One of the complaints I hear from people whom I suggest LibreOffice is, that when they open in LO an existing document written on another platform, the fonts look funny.
I mainly get this complaint for people who open a document written on Windows and opened on Linux, with Hebrew, but I'm sure other people get this with other language and platform combinations.
LibreOffice has a font substitution mechanism already; and it seems to apply "recessively", i.e. only perform a substitution if the font is actually missing.
I therefore propose that LO include a default substitution table for some or all of the fonts used in Microsoft Office in different languages, (1) where LO bundles fonts that can serve as such substitutes.
With my more specific motivating example being Hebrew, I suggest the following substitutions:
David -> David CLM
Arial -> Arial Unicode MS
Times New Roman -> Liberation Serif
Frank Ruehl -> Frank Ruehl CLM
these are often used in MS Office on Windows for Hebrew text (see bug 113538). I'm sure others could be added for Mac OS. Similar substitutions would be relevant for other languages as well, I believe.
Be reminded that the user can turn off substitution entirely with a few clicks or edit the table to his/her hearts' content.
we have this feature, see...
if we search there for "liberationserif" there is an entry like this...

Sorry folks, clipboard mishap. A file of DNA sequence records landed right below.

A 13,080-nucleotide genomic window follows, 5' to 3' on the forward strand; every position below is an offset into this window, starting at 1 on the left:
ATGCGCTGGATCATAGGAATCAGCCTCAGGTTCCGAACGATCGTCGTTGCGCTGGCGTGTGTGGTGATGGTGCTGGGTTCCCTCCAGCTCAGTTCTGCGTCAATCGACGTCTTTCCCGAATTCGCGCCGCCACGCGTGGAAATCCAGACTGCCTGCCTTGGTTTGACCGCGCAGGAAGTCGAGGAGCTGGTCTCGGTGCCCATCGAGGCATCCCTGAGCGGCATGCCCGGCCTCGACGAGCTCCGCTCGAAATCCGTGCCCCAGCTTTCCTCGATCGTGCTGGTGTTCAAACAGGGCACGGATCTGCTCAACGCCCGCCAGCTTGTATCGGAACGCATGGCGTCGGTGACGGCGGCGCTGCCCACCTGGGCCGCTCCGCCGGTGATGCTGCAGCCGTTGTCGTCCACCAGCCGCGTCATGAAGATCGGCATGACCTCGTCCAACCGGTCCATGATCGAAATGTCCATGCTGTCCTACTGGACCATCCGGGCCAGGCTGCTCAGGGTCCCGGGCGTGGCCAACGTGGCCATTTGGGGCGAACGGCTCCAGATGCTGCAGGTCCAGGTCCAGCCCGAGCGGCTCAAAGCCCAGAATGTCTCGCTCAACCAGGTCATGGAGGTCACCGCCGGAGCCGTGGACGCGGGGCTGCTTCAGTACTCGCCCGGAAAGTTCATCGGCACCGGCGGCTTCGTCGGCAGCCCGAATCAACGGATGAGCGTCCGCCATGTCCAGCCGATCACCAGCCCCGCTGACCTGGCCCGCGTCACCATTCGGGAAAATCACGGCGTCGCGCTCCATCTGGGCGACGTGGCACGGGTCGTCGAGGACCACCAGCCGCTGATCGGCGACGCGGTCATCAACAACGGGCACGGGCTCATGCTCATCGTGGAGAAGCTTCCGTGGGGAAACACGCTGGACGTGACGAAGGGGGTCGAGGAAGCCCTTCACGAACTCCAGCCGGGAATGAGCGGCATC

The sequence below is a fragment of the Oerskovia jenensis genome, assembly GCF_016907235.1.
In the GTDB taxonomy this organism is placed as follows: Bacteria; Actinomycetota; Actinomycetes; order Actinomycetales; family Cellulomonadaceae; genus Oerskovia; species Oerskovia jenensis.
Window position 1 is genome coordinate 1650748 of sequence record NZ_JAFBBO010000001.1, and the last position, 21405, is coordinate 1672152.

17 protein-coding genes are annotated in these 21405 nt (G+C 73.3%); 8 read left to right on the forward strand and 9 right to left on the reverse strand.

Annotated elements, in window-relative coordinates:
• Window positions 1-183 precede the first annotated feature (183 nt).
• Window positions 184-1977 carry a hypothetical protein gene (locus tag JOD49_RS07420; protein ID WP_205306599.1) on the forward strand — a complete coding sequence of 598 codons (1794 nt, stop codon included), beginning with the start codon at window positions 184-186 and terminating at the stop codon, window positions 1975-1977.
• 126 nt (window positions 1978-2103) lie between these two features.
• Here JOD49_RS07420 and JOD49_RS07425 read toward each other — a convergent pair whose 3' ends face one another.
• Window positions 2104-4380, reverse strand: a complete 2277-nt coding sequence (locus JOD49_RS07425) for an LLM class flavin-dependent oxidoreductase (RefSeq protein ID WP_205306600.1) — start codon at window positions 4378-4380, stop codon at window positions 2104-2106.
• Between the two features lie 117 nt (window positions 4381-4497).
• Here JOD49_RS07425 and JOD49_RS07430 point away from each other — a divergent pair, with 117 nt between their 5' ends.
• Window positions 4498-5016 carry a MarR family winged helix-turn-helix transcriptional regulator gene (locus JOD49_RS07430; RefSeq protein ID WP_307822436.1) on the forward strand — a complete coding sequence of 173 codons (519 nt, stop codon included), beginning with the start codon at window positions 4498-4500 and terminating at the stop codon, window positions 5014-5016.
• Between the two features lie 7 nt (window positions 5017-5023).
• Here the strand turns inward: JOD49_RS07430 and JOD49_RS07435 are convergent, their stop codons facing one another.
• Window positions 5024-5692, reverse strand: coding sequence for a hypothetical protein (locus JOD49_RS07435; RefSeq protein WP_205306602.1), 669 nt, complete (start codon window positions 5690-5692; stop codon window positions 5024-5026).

<node oor:name="liberationserif" oor:op="replace">
<value>Times New Roman</value>
In this example the SubstFontsMS entry is the fallback font name that we set in the MSOffice file format to tell MSOffice what font to use in place of Liberation Serif if it is not available, Times New Roman in this case.
In the other direction, for timesnewroman
<node oor:name="timesnewroman" oor:op="replace">
when not available LibreOffice will try the options listed under SubstFonts in order (though when fontconfig is available on a platform fontconfig is consulted instead)
What we *don't* have in here is entries for two of the font pairs you mention, David/David CLM and Frank Ruehl/Frank Ruehl CLM.
So, assuming the feature is working correctly, I think the best thing to try first is to add entries for those two missing font pairs to VCL.xcu
(In reply to Caolán McNamara from comment #1)
> we have this feature, see...
I did acknowledge that. But like you said, LO currently only has substitutions for fonts it uses by default.
> So, assuming the feature is working correctly.
> I think the best thing to try first is to add entries for those two missing font pairs to VCL.xcu
I've used the substitutions dialog to add the specific substitutions for Hebrew, and they work fine. Please add them by default (and perhaps also substitutions for MS-Word defaults in other languages).